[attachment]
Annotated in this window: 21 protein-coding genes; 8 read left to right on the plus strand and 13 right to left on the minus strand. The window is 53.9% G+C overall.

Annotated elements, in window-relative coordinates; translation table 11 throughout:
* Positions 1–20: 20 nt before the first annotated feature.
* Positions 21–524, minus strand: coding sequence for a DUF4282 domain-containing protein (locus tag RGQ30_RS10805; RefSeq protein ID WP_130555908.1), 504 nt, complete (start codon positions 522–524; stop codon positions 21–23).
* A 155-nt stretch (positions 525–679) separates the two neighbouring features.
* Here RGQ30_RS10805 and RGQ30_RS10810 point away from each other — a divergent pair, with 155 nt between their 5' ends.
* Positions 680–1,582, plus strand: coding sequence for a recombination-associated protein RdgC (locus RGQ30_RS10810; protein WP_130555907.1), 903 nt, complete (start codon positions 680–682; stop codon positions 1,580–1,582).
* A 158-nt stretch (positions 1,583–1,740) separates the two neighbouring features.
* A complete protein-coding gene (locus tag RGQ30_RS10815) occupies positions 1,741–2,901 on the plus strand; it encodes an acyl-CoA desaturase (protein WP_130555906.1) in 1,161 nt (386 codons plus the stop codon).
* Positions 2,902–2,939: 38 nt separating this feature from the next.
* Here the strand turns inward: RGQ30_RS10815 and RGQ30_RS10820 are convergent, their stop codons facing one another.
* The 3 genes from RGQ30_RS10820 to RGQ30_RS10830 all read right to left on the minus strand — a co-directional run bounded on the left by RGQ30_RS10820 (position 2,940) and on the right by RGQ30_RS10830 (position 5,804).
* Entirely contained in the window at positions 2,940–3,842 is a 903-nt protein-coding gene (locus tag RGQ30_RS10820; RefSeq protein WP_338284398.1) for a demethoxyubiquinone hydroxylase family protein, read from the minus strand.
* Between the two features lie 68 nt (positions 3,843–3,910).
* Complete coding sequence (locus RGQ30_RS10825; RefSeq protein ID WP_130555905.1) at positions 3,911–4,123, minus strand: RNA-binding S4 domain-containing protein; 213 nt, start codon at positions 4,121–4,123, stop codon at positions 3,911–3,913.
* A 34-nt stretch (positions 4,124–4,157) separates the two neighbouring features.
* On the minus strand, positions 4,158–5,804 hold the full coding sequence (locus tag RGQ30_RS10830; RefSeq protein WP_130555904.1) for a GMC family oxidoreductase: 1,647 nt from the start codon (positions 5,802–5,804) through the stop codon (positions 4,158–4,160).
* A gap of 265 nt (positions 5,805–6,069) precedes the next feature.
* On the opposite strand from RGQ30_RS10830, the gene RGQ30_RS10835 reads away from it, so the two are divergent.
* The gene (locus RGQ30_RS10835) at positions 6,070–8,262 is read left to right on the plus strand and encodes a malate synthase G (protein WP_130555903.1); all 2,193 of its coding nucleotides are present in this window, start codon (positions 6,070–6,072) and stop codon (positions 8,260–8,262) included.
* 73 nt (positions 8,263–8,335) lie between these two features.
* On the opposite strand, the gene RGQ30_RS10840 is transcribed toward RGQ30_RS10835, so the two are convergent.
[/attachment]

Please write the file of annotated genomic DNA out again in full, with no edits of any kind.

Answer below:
Annotated in this window: 21 protein-coding genes; 8 read left to right on the plus strand and 13 right to left on the minus strand. The window is 53.9% G+C overall.

Annotated elements, in window-relative coordinates; translation table 11 throughout:
* Positions 1–20: 20 nt before the first annotated feature.
* Positions 21–524, minus strand: coding sequence for a DUF4282 domain-containing protein (locus tag RGQ30_RS10805; RefSeq protein ID WP_130555908.1), 504 nt, complete (start codon positions 522–524; stop codon positions 21–23).
* A 155-nt stretch (positions 525–679) separates the two neighbouring features.
* Here RGQ30_RS10805 and RGQ30_RS10810 point away from each other — a divergent pair, with 155 nt between their 5' ends.
* Positions 680–1,582, plus strand: coding sequence for a recombination-associated protein RdgC (locus RGQ30_RS10810; protein WP_130555907.1), 903 nt, complete (start codon positions 680–682; stop codon positions 1,580–1,582).
* A 158-nt stretch (positions 1,583–1,740) separates the two neighbouring features.
* A complete protein-coding gene (locus tag RGQ30_RS10815) occupies positions 1,741–2,901 on the plus strand; it encodes an acyl-CoA desaturase (protein WP_130555906.1) in 1,161 nt (386 codons plus the stop codon).
* Positions 2,902–2,939: 38 nt separating this feature from the next.
* Here the strand turns inward: RGQ30_RS10815 and RGQ30_RS10820 are convergent, their stop codons facing one another.
* The 3 genes from RGQ30_RS10820 to RGQ30_RS10830 all read right to left on the minus strand — a co-directional run bounded on the left by RGQ30_RS10820 (position 2,940) and on the right by RGQ30_RS10830 (position 5,804).
* Entirely contained in the window at positions 2,940–3,842 is a 903-nt protein-coding gene (locus tag RGQ30_RS10820; RefSeq protein WP_338284398.1) for a demethoxyubiquinone hydroxylase family protein, read from the minus strand.
* Between the two features lie 68 nt (positions 3,843–3,910).
* Complete coding sequence (locus RGQ30_RS10825; RefSeq protein ID WP_130555905.1) at positions 3,911–4,123, minus strand: RNA-binding S4 domain-containing protein; 213 nt, start codon at positions 4,121–4,123, stop codon at positions 3,911–3,913.
* A 34-nt stretch (positions 4,124–4,157) separates the two neighbouring features.
* On the minus strand, positions 4,158–5,804 hold the full coding sequence (locus tag RGQ30_RS10830; RefSeq protein WP_130555904.1) for a GMC family oxidoreductase: 1,647 nt from the start codon (positions 5,802–5,804) through the stop codon (positions 4,158–4,160).
* A gap of 265 nt (positions 5,805–6,069) precedes the next feature.
* On the opposite strand from RGQ30_RS10830, the gene RGQ30_RS10835 reads away from it, so the two are divergent.
* The gene (locus RGQ30_RS10835) at positions 6,070–8,262 is read left to right on the plus strand and encodes a malate synthase G (protein WP_130555903.1); all 2,193 of its coding nucleotides are present in this window, start codon (positions 6,070–6,072) and stop codon (positions 8,260–8,262) included.
* 73 nt (positions 8,263–8,335) lie between these two features.
* On the opposite strand, the gene RGQ30_RS10840 is transcribed toward RGQ30_RS10835, so the two are convergent.